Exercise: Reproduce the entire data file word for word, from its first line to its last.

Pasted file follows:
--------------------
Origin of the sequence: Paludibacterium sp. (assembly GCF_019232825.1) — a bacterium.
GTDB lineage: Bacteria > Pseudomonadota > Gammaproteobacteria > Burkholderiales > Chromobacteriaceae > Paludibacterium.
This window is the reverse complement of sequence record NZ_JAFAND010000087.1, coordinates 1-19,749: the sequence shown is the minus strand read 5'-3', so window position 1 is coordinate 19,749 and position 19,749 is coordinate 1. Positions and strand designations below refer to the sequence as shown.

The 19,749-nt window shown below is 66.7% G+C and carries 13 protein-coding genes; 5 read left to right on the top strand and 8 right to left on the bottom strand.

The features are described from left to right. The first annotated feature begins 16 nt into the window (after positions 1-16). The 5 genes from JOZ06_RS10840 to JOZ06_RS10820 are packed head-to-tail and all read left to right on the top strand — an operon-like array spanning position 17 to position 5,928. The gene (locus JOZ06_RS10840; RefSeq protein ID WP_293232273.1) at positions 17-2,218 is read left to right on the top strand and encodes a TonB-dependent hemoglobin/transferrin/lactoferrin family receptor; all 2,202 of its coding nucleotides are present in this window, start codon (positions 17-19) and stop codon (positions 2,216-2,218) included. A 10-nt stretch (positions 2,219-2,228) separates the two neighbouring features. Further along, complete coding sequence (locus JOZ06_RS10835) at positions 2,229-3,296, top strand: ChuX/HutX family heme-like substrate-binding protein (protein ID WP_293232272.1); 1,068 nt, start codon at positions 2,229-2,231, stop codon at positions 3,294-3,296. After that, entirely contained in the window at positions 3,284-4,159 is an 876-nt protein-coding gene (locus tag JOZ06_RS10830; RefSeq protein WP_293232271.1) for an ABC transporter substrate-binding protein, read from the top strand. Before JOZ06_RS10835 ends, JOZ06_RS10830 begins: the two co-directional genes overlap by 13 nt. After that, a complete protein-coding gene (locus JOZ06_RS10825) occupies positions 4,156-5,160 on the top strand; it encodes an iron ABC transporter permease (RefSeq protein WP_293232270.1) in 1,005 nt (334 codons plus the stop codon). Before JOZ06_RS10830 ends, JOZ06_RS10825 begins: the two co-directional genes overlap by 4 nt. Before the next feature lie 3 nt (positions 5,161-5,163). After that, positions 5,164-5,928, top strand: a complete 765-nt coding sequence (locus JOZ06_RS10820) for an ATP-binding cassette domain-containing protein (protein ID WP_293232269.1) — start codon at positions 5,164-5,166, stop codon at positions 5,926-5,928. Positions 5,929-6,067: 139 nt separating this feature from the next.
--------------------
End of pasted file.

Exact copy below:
Origin of the sequence: Paludibacterium sp. (assembly GCF_019232825.1) — a bacterium.
GTDB lineage: Bacteria > Pseudomonadota > Gammaproteobacteria > Burkholderiales > Chromobacteriaceae > Paludibacterium.
This window is the reverse complement of sequence record NZ_JAFAND010000087.1, coordinates 1-19,749: the sequence shown is the minus strand read 5'-3', so window position 1 is coordinate 19,749 and position 19,749 is coordinate 1. Positions and strand designations below refer to the sequence as shown.

The 19,749-nt window shown below is 66.7% G+C and carries 13 protein-coding genes; 5 read left to right on the top strand and 8 right to left on the bottom strand.

The features are described from left to right. The first annotated feature begins 16 nt into the window (after positions 1-16). The 5 genes from JOZ06_RS10840 to JOZ06_RS10820 are packed head-to-tail and all read left to right on the top strand — an operon-like array spanning position 17 to position 5,928. The gene (locus JOZ06_RS10840; RefSeq protein ID WP_293232273.1) at positions 17-2,218 is read left to right on the top strand and encodes a TonB-dependent hemoglobin/transferrin/lactoferrin family receptor; all 2,202 of its coding nucleotides are present in this window, start codon (positions 17-19) and stop codon (positions 2,216-2,218) included. A 10-nt stretch (positions 2,219-2,228) separates the two neighbouring features. Further along, complete coding sequence (locus JOZ06_RS10835) at positions 2,229-3,296, top strand: ChuX/HutX family heme-like substrate-binding protein (protein ID WP_293232272.1); 1,068 nt, start codon at positions 2,229-2,231, stop codon at positions 3,294-3,296. After that, entirely contained in the window at positions 3,284-4,159 is an 876-nt protein-coding gene (locus tag JOZ06_RS10830; RefSeq protein WP_293232271.1) for an ABC transporter substrate-binding protein, read from the top strand. Before JOZ06_RS10835 ends, JOZ06_RS10830 begins: the two co-directional genes overlap by 13 nt. After that, a complete protein-coding gene (locus JOZ06_RS10825) occupies positions 4,156-5,160 on the top strand; it encodes an iron ABC transporter permease (RefSeq protein WP_293232270.1) in 1,005 nt (334 codons plus the stop codon). Before JOZ06_RS10830 ends, JOZ06_RS10825 begins: the two co-directional genes overlap by 4 nt. Before the next feature lie 3 nt (positions 5,161-5,163). After that, positions 5,164-5,928, top strand: a complete 765-nt coding sequence (locus JOZ06_RS10820) for an ATP-binding cassette domain-containing protein (protein ID WP_293232269.1) — start codon at positions 5,164-5,166, stop codon at positions 5,926-5,928. Positions 5,929-6,067: 139 nt separating this feature from the next.